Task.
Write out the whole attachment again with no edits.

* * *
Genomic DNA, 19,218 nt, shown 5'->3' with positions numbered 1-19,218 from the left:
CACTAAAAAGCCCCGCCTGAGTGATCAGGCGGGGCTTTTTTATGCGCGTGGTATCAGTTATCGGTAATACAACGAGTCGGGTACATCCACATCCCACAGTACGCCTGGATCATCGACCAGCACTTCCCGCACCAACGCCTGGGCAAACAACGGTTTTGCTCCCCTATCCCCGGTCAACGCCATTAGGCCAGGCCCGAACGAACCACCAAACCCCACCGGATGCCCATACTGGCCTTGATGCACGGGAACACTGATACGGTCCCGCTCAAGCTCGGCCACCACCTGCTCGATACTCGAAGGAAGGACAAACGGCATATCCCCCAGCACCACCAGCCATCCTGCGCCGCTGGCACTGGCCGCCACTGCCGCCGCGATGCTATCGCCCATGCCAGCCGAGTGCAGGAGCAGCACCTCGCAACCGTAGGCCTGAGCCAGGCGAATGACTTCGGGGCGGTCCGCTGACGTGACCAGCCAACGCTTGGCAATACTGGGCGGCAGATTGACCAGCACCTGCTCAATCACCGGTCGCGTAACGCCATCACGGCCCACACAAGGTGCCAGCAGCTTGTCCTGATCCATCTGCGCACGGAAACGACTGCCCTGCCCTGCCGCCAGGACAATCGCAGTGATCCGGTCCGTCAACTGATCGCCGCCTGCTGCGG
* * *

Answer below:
Genomic DNA, 19,218 nt, shown 5'->3' with positions numbered 1-19,218 from the left:
CACTAAAAAGCCCCGCCTGAGTGATCAGGCGGGGCTTTTTTATGCGCGTGGTATCAGTTATCGGTAATACAACGAGTCGGGTACATCCACATCCCACAGTACGCCTGGATCATCGACCAGCACTTCCCGCACCAACGCCTGGGCAAACAACGGTTTTGCTCCCCTATCCCCGGTCAACGCCATTAGGCCAGGCCCGAACGAACCACCAAACCCCACCGGATGCCCATACTGGCCTTGATGCACGGGAACACTGATACGGTCCCGCTCAAGCTCGGCCACCACCTGCTCGATACTCGAAGGAAGGACAAACGGCATATCCCCCAGCACCACCAGCCATCCTGCGCCGCTGGCACTGGCCGCCACTGCCGCCGCGATGCTATCGCCCATGCCAGCCGAGTGCAGGAGCAGCACCTCGCAACCGTAGGCCTGAGCCAGGCGAATGACTTCGGGGCGGTCCGCTGACGTGACCAGCCAACGCTTGGCAATACTGGGCGGCAGATTGACCAGCACCTGCTCAATCACCGGTCGCGTAACGCCATCACGGCCCACACAAGGTGCCAGCAGCTTGTCCTGATCCATCTGCGCACGGAAACGACTGCCCTGCCCTGCCGCCAGGACAATCGCAGTGATCCGGTCCGTCAACTGATCGCCGCCTGCTGCGG